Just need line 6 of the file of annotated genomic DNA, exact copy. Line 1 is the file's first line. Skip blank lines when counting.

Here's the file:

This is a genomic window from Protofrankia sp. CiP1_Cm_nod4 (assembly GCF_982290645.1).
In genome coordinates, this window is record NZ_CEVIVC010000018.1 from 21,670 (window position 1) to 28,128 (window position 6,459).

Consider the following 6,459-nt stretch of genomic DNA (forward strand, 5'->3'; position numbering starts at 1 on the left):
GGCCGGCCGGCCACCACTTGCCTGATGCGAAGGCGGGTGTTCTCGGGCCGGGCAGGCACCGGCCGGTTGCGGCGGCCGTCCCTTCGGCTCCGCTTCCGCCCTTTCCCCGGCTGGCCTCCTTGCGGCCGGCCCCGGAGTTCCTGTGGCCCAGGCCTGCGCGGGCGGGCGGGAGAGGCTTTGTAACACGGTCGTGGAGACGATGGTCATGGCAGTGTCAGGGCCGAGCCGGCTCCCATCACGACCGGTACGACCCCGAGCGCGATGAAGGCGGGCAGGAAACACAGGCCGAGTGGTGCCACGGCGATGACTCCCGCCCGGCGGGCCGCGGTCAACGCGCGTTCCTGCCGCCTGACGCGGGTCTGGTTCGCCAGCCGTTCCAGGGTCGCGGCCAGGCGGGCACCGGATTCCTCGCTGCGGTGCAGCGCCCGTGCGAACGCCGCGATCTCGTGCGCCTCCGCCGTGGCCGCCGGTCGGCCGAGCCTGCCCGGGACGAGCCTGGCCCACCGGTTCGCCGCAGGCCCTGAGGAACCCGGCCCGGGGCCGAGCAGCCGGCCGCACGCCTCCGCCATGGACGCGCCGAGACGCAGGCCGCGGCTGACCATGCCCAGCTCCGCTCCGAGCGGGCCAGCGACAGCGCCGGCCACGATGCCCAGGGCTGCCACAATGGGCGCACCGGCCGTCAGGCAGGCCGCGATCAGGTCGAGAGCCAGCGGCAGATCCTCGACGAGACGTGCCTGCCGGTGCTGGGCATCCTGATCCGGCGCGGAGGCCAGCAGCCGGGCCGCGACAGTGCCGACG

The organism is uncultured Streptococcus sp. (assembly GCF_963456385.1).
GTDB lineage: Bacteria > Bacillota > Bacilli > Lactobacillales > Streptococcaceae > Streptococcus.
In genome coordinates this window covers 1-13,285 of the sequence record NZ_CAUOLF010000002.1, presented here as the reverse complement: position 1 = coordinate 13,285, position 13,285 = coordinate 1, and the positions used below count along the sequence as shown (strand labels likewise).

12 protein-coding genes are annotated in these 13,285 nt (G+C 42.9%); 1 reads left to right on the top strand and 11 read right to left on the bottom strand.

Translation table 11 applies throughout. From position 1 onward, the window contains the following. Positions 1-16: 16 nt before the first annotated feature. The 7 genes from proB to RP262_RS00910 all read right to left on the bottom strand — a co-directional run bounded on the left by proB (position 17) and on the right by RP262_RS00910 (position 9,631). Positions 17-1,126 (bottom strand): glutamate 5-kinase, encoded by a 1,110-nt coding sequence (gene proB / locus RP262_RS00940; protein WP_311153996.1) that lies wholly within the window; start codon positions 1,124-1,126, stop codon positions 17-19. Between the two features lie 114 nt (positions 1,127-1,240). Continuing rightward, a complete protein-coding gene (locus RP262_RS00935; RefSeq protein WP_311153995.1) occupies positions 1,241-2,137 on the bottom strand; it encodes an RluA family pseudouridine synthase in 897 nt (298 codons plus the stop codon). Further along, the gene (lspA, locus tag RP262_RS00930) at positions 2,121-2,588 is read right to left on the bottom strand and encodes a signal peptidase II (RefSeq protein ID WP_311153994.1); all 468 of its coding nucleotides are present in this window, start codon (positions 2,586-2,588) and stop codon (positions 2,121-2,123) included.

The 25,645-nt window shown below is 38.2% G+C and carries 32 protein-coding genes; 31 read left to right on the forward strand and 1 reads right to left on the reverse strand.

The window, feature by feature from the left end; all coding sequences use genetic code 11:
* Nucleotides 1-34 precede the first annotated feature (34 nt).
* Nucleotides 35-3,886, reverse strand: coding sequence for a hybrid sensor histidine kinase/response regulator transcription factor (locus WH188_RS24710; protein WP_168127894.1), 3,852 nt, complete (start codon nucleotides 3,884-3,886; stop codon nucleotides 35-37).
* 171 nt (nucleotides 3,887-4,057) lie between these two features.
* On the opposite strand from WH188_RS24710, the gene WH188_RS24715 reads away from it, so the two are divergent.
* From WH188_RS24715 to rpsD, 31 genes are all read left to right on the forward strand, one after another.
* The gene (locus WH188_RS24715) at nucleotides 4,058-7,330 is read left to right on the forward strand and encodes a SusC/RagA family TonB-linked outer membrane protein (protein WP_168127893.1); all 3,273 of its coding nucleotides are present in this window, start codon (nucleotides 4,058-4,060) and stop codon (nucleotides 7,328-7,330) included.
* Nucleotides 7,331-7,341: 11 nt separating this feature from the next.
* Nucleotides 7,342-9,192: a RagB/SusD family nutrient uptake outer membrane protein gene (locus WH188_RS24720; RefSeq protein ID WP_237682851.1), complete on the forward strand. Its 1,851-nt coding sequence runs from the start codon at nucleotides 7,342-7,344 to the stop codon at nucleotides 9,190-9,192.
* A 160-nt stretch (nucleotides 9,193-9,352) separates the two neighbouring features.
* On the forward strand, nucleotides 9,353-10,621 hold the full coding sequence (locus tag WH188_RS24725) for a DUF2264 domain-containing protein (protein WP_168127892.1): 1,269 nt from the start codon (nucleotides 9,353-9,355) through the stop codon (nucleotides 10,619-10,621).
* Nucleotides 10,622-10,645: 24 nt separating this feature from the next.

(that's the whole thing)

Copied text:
GTDB lineage: Bacteria > Bacillota > Bacilli > Lactobacillales > Streptococcaceae > Streptococcus.